A JUDGE has thrown out objections by a commercial group against Tesco Ireland getting an off-licence certificate for the sale of spirits and wines in their major new store in Dublin's Temple Bar.
The Circuit Civil Court had heard that moves to block Tesco Ireland obtaining a drinks licence could have repercussions for all of the chain's 130 Irish outlets.
The retailer had taken the threat to its drinks trade so seriously as to retain the country's top senior counsel -- Dermot Gleeson and Constance Cassidy -- in their bid to overturn a District Court order refusing the licence. Mr Gleeson told the court the new Tesco store was on the ground floor of the former ESB offices in Fleet Street, Dublin, part of Temple Bar.
Mr Gleeson said the refusal to grant the company a licence had been made on the grounds of fitness and character.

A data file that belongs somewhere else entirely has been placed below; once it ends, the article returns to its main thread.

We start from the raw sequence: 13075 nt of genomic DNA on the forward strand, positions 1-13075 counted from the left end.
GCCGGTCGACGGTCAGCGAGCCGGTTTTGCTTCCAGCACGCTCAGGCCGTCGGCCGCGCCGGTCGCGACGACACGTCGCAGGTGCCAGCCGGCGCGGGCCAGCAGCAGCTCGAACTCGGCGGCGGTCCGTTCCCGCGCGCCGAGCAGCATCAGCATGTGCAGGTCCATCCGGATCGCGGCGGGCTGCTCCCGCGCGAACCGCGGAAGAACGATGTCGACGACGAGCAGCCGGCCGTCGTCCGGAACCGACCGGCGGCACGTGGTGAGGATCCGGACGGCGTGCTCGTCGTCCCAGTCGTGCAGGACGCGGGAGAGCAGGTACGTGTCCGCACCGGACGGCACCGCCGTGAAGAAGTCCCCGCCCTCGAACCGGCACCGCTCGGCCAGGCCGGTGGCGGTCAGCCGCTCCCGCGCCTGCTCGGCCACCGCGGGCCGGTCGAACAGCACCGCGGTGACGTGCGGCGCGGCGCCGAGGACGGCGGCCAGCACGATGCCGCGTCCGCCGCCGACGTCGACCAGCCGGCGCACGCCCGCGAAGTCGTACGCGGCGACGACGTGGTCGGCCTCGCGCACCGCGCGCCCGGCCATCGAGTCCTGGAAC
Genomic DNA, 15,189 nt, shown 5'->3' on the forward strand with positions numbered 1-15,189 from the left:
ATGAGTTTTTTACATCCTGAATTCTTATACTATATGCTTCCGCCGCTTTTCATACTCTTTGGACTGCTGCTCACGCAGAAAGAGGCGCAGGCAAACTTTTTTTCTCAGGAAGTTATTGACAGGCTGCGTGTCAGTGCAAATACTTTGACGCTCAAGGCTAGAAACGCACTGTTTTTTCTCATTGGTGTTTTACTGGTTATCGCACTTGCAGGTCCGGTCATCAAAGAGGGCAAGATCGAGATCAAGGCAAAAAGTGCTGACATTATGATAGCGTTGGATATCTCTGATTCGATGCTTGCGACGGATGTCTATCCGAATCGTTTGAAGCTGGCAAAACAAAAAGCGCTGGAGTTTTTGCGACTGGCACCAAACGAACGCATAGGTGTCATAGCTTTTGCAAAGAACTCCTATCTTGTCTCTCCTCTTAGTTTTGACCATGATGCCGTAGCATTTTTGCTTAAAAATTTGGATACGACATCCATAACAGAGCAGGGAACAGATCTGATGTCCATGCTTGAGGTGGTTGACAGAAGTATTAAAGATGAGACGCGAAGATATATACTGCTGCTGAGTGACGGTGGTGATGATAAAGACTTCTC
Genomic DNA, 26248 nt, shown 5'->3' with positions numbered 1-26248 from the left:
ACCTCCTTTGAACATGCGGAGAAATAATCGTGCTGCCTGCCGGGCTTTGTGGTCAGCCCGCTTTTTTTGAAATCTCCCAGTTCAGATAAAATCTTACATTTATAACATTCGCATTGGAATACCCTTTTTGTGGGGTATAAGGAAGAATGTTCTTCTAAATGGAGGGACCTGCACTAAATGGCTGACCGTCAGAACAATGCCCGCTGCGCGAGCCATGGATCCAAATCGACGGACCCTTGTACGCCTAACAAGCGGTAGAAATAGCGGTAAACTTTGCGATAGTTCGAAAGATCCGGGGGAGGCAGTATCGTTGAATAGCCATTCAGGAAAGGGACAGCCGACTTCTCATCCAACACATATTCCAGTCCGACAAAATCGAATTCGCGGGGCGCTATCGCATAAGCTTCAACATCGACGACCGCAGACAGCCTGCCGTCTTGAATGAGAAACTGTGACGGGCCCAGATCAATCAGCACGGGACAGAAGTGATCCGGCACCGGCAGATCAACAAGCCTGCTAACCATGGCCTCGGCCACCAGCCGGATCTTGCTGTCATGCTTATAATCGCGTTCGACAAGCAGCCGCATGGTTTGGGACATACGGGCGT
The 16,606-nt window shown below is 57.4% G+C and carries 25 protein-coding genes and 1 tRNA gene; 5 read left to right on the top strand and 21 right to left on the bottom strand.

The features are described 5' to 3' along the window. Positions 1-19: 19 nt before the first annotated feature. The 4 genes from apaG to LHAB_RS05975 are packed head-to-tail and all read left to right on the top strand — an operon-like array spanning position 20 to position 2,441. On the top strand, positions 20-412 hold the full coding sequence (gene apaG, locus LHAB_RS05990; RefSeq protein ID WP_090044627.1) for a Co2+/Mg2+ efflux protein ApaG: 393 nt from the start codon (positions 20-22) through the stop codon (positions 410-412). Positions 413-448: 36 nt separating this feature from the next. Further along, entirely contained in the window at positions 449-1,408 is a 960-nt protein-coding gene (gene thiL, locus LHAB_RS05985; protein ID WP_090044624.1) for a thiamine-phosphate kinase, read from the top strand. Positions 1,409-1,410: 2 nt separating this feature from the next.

He said it was a serious matter for the company.
Character related almost exclusively to the reputation of the applicant in relation to its track record in running its licensed premises.
He said all of the concerns in the District Court had been raised on planning permission grounds, none of which in his view was sustainable. He submitted that the District Court had acted beyond its jurisdiction.
Dorothy Collins, counsel for the objectors, said doubts had been cast over the bona fides of Tesco Ireland Ltd by the District Court judge who had stated she had been annoyed that full facts in relation to planning had not been disclosed to the court.
Judge Alison Lindsay said that the objectors had missed their opportunity to legally object to the licence at the initial stages and could not do so now. Tesco had complied with all planning laws and the legal proofs necessary to obtain its certificate for a licence which she granted.